Behavioral and psychological symptoms also are common in Alzheimer disease, and symptom impact on family caregivers of Alzheimer patients has been more frequently studied (Gerdner, Buckwalter, & Reed, 2002; Pang et al., 2002). In fact, the similarities in symptoms between stroke and Alzheimer disease are making stroke experts suggest that the two fields should be studied together, as they may have common underlying processes and therefore may benefit from common treatment approaches (Hachinski, 2003). Our findings have similarities to measures used in Alzheimer disease research. Specifically, our results identified domains in common with Alzheimer disease measures, including depression or mood (Frisoni et al., 1999; Tariot et al., 1995; Teri et al., 1992), apathy (Tariot et al.), irritability (Tariot et al.), and memory problems (Teri et al.).

It is also important to account for the factors that we did not obtain in our analysis but that have appeared in the Alzheimer literature. The disruption domain identified by Teri and colleagues (1992) was not evident in our analysis, even though the 37‐item BIBS‐R contains similar questions. It appears that these behaviors (e.g., “becomes violent,” “endangers him/herself”) are less common in stroke, as they were infrequently reported by caregivers in this study and, as a result, the corresponding items were deleted from the analyses. Other scales have identified a psychotic domain, which includes hallucinations, misidentification, agitation, and delusions (Frisoni et al., 1999; Tariot et al., 1995). Again, items from this domain (e.g., “becomes suspicious,” “does not know who you are”) were deleted from analysis because caregivers in our sample reported these symptoms infrequently.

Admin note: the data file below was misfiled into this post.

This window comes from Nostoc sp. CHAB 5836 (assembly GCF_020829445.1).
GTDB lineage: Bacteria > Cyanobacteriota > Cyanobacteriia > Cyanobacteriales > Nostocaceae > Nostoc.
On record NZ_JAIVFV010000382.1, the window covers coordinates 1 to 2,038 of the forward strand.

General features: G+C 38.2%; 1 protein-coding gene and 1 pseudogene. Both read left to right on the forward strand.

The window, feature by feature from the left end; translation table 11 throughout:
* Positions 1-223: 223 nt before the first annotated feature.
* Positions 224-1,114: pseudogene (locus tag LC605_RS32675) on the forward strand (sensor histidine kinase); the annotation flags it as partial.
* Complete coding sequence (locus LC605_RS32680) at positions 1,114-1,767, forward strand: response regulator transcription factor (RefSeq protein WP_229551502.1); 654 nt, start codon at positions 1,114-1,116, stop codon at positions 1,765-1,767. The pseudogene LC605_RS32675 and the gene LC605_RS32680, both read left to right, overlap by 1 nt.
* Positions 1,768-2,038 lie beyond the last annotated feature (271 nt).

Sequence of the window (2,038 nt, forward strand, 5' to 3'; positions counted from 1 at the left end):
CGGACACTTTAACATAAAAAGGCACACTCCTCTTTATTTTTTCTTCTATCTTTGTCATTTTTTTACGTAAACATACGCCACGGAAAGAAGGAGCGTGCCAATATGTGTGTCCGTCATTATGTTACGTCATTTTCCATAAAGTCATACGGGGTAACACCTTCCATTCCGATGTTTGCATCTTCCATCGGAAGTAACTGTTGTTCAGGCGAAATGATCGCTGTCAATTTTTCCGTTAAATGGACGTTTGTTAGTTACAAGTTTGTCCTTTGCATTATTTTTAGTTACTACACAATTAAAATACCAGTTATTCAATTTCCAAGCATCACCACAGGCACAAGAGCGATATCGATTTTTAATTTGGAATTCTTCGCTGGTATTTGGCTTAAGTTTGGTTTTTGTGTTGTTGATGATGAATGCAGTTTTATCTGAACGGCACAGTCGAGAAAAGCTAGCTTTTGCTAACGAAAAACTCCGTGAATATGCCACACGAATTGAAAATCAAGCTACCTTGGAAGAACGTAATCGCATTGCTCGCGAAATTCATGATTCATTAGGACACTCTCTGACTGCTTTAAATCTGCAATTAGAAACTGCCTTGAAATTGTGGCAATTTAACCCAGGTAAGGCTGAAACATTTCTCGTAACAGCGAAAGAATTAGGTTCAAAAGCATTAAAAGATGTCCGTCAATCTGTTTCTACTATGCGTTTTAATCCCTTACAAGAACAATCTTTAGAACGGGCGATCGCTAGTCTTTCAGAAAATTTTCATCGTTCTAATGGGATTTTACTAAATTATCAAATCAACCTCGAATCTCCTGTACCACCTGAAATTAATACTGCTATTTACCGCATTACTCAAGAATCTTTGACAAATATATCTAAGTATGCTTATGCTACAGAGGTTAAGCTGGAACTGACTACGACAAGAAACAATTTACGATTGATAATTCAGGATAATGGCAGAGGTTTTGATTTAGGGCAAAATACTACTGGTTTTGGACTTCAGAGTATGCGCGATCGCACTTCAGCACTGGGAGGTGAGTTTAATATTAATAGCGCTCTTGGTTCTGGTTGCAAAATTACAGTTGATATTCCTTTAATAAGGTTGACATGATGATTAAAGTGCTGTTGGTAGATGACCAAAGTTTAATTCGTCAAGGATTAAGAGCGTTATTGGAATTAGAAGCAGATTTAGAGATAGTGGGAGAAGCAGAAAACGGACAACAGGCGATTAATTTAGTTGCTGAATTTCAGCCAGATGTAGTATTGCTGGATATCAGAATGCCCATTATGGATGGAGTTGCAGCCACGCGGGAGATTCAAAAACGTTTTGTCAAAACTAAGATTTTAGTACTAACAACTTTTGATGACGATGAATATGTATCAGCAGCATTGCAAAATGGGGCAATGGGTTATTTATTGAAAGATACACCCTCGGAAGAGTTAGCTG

The BIBS‐R, developed and tested in a population of caregivers of stroke survivors, has many advantages for use in stroke research. The domains of behavioral and psychological symptoms were identified by the rigorous methods of factor analysis in a large, diverse sample of family caregivers. The subscales displayed internal consistency and stability over time.

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Clinical Implications